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If Miami Wants to Say Goodbye to Dwyane Wade at Home, the Heat Needs to Make the Playoffs

If Miami Wants to Say Goodbye to Dwyane Wade at Home, the Heat Needs to Make the Playoffs
Photo by Amadeus ex Machina / Flickr

Saying there is a tremendous amount of pressure on the Miami Heat heading into its 8 p.m. Friday matchup with the Minnesota Timberwolves is an understatement — so much is on the line, with so little time left in the season, and almost zero room for error. The Heat's disappointing back-to-back losses to the Boston Celtics this past week have put the team in a virtual win-or-go-home situation in each of its final four games.

Lose to the Wolves tonight in Minnesota, and the Heat can pretty much kiss the playoffs, and any bonus Dwyane Wade postseason moments, goodbye. That would be a major bummer.

The prize for making the postseason would likely be a first-round matchup with the Milwaukee Bucks, a team that has destroyed the Heat in their last three meetings by a combined 82 points. Heat players would probably find themselves on the business end of a Bucks buzzsaw in the playoffs. Four blowouts and hard-to-watch basketball games would almost definitely be on tap.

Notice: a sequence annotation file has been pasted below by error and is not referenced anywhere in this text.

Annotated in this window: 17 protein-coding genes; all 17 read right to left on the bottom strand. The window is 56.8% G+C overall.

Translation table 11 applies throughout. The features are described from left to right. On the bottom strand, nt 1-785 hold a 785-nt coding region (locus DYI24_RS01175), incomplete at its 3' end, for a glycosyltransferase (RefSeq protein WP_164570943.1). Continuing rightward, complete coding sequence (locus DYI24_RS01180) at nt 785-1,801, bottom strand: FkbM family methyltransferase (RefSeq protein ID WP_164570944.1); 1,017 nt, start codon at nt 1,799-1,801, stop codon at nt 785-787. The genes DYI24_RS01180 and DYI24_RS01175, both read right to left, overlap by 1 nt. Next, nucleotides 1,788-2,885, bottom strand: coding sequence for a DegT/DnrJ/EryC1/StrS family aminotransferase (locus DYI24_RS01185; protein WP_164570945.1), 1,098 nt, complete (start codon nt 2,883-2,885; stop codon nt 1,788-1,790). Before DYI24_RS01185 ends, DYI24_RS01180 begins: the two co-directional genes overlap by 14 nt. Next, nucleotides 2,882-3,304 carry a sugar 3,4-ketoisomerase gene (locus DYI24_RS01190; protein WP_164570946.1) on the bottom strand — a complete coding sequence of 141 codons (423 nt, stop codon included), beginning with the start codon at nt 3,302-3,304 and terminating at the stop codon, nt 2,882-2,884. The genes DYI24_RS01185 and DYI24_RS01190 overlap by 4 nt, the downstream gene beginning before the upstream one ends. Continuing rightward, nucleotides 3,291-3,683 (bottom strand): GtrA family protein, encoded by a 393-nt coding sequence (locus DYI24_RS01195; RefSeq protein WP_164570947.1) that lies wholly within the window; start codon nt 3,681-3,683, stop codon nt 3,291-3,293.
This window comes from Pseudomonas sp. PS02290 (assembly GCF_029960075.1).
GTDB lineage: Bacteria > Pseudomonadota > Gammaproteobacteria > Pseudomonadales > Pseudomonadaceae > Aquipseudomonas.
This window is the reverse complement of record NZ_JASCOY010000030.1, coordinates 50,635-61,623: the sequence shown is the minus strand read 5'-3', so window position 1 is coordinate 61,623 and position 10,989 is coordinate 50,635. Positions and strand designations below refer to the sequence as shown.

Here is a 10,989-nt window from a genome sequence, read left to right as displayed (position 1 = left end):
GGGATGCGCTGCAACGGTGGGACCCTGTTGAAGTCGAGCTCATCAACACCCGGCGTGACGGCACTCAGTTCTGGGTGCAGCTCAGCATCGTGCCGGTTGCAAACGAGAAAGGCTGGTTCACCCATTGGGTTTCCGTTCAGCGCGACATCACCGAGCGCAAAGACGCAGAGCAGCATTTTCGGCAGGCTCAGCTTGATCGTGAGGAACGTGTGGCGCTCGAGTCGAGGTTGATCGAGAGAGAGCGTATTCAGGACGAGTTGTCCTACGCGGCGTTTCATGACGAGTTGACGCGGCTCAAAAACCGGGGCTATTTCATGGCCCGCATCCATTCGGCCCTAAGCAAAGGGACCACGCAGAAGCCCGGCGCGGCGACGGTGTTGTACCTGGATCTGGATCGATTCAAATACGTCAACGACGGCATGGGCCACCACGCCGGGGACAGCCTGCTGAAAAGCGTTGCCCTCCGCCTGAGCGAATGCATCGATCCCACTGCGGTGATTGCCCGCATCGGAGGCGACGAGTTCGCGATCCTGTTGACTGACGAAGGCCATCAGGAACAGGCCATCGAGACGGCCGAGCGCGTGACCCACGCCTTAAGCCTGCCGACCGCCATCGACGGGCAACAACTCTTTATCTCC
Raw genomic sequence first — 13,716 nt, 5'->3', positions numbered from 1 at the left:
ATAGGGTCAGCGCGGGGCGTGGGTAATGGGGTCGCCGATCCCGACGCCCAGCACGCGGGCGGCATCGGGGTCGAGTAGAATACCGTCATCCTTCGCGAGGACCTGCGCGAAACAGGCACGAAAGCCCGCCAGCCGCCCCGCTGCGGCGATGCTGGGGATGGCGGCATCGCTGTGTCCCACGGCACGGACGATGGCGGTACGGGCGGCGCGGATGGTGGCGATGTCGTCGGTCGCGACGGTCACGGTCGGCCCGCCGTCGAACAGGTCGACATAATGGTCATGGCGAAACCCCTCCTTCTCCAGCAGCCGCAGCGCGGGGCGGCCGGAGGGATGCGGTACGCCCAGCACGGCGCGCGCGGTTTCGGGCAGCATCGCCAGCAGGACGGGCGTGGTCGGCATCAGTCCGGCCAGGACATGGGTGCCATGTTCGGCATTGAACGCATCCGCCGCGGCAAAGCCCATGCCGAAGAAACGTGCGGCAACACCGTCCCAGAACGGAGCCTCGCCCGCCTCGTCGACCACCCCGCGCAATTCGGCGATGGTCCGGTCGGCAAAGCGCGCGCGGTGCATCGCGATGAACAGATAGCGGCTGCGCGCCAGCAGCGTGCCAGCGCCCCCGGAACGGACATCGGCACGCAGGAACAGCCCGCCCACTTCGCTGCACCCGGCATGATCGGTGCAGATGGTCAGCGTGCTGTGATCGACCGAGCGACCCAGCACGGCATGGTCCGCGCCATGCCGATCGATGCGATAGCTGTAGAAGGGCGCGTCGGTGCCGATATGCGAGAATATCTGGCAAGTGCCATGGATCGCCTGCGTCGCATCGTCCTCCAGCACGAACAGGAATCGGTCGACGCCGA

But bring on the Bucks. A clean sweep would not only mean Heat fans get more Wade, but his final game would be played in Miami. Sign us up for that. There would be a silver lining to being swept out of the playoffs — saying goodbye to Wade in the 305.

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One more loss would likely mean the Heat no longer controls its destiny and would need a loss from another team for a shot at a playoff spot. It would also mean Wade might be playing his last game in Miami on Tuesday against the Philadelphia 76ers before the team finishes the season in Brooklyn against the Nets.

That's gross. The thought of Wade walking off the court for the last time in Brooklyn, win or lose, with nothing but wine and Instagram photos on his schedule for the next few months, hurts Heat fans' hearts.

For all the playoff moments Wade has brought Heat fans — all the pre-tip stomach butterflies and fiery introductions in the American Airlines Arena — it only makes sense that his career end in the house where he's (mostly) lived since 2003. His house.

Yes, that would be OK even if it meant getting swept in the first round of the playoffs, as painful as that would be to watch. Because it would all end in Miami, which is only right. 

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